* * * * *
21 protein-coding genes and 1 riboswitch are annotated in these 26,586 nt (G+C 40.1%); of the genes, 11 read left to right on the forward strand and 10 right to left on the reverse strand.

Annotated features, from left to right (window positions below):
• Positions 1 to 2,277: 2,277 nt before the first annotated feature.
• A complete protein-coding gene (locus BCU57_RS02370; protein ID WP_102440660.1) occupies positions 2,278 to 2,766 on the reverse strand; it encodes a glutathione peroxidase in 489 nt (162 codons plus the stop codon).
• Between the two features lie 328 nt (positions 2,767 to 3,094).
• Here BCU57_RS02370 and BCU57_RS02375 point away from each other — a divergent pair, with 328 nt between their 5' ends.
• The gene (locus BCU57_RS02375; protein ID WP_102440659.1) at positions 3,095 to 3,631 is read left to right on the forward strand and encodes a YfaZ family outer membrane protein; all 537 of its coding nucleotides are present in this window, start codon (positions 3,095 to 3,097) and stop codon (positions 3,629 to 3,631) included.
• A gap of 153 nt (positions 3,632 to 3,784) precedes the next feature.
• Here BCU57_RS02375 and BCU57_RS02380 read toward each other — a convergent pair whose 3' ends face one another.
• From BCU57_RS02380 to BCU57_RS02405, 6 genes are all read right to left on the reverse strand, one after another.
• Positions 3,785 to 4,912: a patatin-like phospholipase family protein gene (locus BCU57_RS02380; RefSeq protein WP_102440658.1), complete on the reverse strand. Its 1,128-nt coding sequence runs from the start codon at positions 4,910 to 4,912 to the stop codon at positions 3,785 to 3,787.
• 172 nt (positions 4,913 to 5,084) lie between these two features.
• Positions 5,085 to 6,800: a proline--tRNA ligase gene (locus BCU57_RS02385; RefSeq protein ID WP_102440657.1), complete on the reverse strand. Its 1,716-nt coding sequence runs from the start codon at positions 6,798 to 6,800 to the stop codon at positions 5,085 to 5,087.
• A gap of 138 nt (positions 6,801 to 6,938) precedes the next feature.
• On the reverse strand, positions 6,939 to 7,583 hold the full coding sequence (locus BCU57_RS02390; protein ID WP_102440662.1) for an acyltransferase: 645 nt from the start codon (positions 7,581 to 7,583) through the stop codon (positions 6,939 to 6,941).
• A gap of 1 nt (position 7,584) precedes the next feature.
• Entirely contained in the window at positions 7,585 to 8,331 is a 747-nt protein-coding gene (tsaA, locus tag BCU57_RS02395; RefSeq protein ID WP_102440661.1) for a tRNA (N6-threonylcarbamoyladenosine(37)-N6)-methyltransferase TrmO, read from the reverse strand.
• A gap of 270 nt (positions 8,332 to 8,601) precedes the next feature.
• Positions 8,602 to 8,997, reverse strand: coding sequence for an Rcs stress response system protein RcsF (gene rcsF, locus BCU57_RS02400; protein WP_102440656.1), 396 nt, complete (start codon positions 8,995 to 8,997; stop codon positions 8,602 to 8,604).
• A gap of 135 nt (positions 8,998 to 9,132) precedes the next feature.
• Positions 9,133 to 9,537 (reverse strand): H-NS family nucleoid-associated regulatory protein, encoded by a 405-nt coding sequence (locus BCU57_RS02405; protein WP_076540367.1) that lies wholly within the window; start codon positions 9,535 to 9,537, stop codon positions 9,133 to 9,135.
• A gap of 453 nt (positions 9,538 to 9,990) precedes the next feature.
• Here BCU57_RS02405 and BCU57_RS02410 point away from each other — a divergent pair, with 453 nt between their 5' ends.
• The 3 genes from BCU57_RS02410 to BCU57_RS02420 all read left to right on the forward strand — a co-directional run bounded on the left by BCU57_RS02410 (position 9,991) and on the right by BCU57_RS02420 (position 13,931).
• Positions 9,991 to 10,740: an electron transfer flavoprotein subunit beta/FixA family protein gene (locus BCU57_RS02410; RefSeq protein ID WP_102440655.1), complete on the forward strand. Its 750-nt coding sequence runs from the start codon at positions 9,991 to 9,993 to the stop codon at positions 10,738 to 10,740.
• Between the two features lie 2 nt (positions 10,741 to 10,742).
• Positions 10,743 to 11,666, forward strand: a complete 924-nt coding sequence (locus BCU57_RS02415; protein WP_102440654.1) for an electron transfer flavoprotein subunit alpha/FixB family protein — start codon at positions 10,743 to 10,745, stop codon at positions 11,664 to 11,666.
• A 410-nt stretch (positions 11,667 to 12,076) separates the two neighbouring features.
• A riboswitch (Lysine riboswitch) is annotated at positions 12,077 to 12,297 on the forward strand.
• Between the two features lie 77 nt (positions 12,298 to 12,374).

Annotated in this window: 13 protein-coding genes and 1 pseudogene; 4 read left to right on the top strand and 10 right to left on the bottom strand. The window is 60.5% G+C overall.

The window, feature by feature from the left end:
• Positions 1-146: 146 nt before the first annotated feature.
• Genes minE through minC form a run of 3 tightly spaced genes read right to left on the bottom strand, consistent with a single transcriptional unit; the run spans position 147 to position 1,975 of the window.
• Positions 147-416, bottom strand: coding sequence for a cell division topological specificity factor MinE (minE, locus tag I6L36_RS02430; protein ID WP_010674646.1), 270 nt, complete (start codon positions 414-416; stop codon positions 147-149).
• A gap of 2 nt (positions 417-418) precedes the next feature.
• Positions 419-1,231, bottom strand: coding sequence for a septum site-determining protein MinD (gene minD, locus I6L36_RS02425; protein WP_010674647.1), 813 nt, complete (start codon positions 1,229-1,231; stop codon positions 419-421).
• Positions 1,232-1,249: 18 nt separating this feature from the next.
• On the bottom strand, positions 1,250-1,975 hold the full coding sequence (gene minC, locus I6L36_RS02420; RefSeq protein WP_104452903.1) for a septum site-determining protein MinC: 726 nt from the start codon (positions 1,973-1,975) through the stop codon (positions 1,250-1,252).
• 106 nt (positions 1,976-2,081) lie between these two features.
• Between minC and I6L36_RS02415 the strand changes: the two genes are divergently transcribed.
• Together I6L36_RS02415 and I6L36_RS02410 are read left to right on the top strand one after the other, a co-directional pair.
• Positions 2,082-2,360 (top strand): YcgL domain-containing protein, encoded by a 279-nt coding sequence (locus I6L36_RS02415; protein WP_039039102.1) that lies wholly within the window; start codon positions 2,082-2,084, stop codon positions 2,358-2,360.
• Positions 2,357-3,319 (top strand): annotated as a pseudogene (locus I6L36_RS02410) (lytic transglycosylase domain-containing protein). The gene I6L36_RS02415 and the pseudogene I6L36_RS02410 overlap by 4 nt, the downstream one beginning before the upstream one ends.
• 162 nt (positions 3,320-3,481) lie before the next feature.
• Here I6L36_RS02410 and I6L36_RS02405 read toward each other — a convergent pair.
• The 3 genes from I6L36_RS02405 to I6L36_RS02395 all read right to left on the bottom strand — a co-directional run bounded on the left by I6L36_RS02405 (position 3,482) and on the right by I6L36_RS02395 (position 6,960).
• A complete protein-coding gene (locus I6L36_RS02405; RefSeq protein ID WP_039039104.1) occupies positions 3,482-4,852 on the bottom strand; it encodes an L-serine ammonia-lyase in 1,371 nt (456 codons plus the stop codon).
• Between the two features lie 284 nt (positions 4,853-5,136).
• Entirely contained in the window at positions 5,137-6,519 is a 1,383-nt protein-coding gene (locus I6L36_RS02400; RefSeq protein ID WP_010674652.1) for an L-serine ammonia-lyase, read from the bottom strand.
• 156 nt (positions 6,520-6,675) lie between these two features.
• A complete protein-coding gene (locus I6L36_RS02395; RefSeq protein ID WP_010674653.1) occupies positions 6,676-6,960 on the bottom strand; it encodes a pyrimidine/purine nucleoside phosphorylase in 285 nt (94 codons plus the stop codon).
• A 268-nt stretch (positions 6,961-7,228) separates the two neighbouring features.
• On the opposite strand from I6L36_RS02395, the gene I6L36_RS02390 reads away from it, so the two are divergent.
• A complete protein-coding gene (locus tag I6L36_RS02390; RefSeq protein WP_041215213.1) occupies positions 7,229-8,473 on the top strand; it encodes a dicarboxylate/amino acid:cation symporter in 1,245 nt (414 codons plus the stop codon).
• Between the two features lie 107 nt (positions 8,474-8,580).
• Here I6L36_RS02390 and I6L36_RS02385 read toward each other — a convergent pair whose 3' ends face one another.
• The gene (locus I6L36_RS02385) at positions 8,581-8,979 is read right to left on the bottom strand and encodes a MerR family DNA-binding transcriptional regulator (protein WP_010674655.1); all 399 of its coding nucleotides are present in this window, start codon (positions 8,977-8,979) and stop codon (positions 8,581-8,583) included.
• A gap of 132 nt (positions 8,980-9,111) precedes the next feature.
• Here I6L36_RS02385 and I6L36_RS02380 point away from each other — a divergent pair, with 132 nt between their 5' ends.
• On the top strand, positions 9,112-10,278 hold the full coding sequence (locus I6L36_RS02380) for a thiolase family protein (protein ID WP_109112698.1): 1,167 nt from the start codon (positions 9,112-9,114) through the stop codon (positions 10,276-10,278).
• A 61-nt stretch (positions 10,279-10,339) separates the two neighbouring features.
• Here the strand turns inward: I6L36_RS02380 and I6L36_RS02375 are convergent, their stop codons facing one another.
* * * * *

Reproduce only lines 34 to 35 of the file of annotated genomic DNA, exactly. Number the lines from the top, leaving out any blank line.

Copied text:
• Genes minE through minC form a run of 3 tightly spaced genes read right to left on the bottom strand, consistent with a single transcriptional unit; the run spans position 147 to position 1,975 of the window.
• Positions 147-416, bottom strand: coding sequence for a cell division topological specificity factor MinE (minE, locus tag I6L36_RS02430; protein ID WP_010674646.1), 270 nt, complete (start codon positions 414-416; stop codon positions 147-149).